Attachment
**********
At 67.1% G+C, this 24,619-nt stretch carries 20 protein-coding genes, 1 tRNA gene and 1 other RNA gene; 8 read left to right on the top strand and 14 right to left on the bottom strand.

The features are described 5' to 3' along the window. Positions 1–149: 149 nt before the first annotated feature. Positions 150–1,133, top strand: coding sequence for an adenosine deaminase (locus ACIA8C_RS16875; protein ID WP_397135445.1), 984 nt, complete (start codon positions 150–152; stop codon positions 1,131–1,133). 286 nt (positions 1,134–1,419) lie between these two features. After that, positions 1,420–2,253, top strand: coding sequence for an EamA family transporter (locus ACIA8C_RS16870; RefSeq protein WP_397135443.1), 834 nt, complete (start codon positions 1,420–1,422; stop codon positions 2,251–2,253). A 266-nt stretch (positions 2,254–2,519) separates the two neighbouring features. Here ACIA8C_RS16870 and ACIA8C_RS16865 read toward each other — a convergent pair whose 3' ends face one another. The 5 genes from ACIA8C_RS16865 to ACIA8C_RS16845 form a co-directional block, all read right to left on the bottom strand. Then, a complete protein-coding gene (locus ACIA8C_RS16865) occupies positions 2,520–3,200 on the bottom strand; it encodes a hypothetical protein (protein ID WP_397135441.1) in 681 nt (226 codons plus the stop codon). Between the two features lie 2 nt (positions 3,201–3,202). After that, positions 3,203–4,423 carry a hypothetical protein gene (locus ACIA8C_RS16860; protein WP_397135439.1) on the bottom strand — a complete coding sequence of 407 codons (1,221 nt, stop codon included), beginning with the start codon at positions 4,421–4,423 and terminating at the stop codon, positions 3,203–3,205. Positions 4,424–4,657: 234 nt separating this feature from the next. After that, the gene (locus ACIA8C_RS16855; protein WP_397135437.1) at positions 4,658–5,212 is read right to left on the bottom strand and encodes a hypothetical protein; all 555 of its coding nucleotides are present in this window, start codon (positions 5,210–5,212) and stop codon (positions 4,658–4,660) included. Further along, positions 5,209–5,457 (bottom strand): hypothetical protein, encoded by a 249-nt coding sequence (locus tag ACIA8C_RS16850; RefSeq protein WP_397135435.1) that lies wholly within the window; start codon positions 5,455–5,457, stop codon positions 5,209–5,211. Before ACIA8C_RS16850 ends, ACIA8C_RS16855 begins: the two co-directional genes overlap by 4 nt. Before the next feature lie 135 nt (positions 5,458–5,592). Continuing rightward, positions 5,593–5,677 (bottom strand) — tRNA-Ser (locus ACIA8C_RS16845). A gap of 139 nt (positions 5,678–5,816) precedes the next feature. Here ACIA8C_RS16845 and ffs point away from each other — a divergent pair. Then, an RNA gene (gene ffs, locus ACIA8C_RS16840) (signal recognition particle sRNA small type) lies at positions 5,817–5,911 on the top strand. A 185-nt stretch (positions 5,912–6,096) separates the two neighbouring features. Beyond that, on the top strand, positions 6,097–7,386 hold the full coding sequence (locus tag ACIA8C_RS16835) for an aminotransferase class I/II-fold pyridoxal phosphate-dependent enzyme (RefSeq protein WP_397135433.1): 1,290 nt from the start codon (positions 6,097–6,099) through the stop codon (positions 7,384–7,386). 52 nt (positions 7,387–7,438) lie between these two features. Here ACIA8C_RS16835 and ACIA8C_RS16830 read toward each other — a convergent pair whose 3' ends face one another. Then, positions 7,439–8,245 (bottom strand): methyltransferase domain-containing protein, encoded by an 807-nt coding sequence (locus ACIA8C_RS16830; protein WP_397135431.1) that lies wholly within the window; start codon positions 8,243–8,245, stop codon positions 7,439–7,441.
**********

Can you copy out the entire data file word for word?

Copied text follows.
At 67.1% G+C, this 24,619-nt stretch carries 20 protein-coding genes, 1 tRNA gene and 1 other RNA gene; 8 read left to right on the top strand and 14 right to left on the bottom strand.

The features are described 5' to 3' along the window. Positions 1–149: 149 nt before the first annotated feature. Positions 150–1,133, top strand: coding sequence for an adenosine deaminase (locus ACIA8C_RS16875; protein ID WP_397135445.1), 984 nt, complete (start codon positions 150–152; stop codon positions 1,131–1,133). 286 nt (positions 1,134–1,419) lie between these two features. After that, positions 1,420–2,253, top strand: coding sequence for an EamA family transporter (locus ACIA8C_RS16870; RefSeq protein WP_397135443.1), 834 nt, complete (start codon positions 1,420–1,422; stop codon positions 2,251–2,253). A 266-nt stretch (positions 2,254–2,519) separates the two neighbouring features. Here ACIA8C_RS16870 and ACIA8C_RS16865 read toward each other — a convergent pair whose 3' ends face one another. The 5 genes from ACIA8C_RS16865 to ACIA8C_RS16845 form a co-directional block, all read right to left on the bottom strand. Then, a complete protein-coding gene (locus ACIA8C_RS16865) occupies positions 2,520–3,200 on the bottom strand; it encodes a hypothetical protein (protein ID WP_397135441.1) in 681 nt (226 codons plus the stop codon). Between the two features lie 2 nt (positions 3,201–3,202). After that, positions 3,203–4,423 carry a hypothetical protein gene (locus ACIA8C_RS16860; protein WP_397135439.1) on the bottom strand — a complete coding sequence of 407 codons (1,221 nt, stop codon included), beginning with the start codon at positions 4,421–4,423 and terminating at the stop codon, positions 3,203–3,205. Positions 4,424–4,657: 234 nt separating this feature from the next. After that, the gene (locus ACIA8C_RS16855; protein WP_397135437.1) at positions 4,658–5,212 is read right to left on the bottom strand and encodes a hypothetical protein; all 555 of its coding nucleotides are present in this window, start codon (positions 5,210–5,212) and stop codon (positions 4,658–4,660) included. Further along, positions 5,209–5,457 (bottom strand): hypothetical protein, encoded by a 249-nt coding sequence (locus tag ACIA8C_RS16850; RefSeq protein WP_397135435.1) that lies wholly within the window; start codon positions 5,455–5,457, stop codon positions 5,209–5,211. Before ACIA8C_RS16850 ends, ACIA8C_RS16855 begins: the two co-directional genes overlap by 4 nt. Before the next feature lie 135 nt (positions 5,458–5,592). Continuing rightward, positions 5,593–5,677 (bottom strand) — tRNA-Ser (locus ACIA8C_RS16845). A gap of 139 nt (positions 5,678–5,816) precedes the next feature. Here ACIA8C_RS16845 and ffs point away from each other — a divergent pair. Then, an RNA gene (gene ffs, locus ACIA8C_RS16840) (signal recognition particle sRNA small type) lies at positions 5,817–5,911 on the top strand. A 185-nt stretch (positions 5,912–6,096) separates the two neighbouring features. Beyond that, on the top strand, positions 6,097–7,386 hold the full coding sequence (locus tag ACIA8C_RS16835) for an aminotransferase class I/II-fold pyridoxal phosphate-dependent enzyme (RefSeq protein WP_397135433.1): 1,290 nt from the start codon (positions 6,097–6,099) through the stop codon (positions 7,384–7,386). 52 nt (positions 7,387–7,438) lie between these two features. Here ACIA8C_RS16835 and ACIA8C_RS16830 read toward each other — a convergent pair whose 3' ends face one another. Then, positions 7,439–8,245 (bottom strand): methyltransferase domain-containing protein, encoded by an 807-nt coding sequence (locus ACIA8C_RS16830; protein WP_397135431.1) that lies wholly within the window; start codon positions 8,243–8,245, stop codon positions 7,439–7,441.